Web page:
Jerzy Janowicz:  His game would seem more suited to fast courts like those at the Paris indoors, where he achieved his breakthrough last fall.  But Janowicz fitted his explosive weapons to the slow clay of Rome with impressive results, scoring top-ten upsets over Jo-Wilfried Tsonga and Richard Gasquet.  Against Federer, far more proficient on clay, he imposed his mixture of bullet forehands and delicate drop shots well enough to nearly steal a set.  Janowicz sometimes reminds of Ernests Gulbis, who reached a Roland Garros quarterfinal before with a similar combination of power and finesse.  Until Rome, however, he had accomplished little on the surface with first-round losses in Monte Carlo and Barcelona.  And the restless Paris crowd may fray his raw emotions.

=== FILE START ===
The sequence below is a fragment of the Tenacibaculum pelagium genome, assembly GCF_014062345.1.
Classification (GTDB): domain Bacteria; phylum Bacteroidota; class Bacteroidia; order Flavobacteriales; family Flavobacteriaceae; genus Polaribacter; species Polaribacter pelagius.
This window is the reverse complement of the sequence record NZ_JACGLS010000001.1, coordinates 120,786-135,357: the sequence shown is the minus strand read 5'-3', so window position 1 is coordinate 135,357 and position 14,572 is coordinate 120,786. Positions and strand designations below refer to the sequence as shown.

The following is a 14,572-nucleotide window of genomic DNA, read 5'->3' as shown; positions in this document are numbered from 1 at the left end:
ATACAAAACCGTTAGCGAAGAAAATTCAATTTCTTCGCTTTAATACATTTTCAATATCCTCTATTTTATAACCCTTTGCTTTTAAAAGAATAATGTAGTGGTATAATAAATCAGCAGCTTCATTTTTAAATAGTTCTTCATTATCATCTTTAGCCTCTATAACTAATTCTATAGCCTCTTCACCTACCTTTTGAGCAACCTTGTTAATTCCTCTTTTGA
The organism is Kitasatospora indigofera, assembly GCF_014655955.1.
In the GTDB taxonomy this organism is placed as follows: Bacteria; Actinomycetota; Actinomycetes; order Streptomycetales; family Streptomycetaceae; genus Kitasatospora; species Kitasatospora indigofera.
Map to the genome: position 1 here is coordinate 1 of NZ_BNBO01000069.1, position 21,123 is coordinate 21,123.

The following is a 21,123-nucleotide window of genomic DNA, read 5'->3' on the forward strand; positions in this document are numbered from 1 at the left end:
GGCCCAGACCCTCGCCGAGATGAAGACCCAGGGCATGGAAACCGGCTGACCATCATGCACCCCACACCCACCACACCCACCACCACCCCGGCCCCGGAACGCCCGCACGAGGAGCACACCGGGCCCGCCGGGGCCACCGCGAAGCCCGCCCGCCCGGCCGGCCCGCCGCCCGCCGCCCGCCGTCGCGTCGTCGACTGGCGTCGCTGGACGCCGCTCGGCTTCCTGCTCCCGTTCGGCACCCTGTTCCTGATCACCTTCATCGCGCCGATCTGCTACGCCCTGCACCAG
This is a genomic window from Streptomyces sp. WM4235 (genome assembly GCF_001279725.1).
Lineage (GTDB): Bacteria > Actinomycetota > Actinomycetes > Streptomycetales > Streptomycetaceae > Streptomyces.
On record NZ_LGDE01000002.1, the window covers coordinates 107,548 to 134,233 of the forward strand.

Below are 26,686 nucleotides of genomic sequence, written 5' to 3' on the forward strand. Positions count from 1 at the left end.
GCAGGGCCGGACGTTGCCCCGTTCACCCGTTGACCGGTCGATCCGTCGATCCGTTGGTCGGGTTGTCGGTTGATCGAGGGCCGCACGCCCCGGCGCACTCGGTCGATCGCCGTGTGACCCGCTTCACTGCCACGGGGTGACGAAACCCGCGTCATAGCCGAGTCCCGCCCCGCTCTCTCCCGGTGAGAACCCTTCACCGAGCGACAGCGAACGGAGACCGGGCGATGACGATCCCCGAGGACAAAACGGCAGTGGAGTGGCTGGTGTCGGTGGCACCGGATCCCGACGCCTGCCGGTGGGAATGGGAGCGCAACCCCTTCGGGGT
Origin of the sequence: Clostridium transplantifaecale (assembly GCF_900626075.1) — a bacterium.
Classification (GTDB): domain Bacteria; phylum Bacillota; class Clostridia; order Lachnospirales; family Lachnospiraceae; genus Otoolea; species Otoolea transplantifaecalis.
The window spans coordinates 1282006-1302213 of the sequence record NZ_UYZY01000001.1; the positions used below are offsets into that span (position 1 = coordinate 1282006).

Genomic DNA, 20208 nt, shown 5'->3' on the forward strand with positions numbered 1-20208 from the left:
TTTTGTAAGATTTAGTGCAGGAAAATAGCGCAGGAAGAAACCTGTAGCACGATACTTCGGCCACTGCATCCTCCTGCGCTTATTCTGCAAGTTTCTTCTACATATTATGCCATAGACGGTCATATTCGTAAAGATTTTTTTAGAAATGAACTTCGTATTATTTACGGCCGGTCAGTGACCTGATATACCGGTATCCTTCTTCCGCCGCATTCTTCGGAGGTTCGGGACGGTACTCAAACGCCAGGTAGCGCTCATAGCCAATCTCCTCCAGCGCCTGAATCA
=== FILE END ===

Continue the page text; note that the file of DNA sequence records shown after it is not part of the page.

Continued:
Fabio Fognini:  Like Almagro, this Italian opened his clay season in South America and soon struck a rich vein of form by reaching the Acapulco semifinals.  Taking a set from Ferrer there, Fognini also defeated Wawrinka in a result that presaged his Monte Carlo surge.  At the first of the clay Masters 1000 tournaments, this man who never had reached a quarterfinal at this level reached his first semifinal there.  Fognini did it the hard way, upsetting Berdych and Richard Gasquet in stunningly routine fashion.  Since then, the bloom of those successes has faded a bit with early exits over the next three weeks.  Fognini came close to reaching the Roland Garros quarterfinals two years ago, and he has played a series of memorable five-setters in Paris.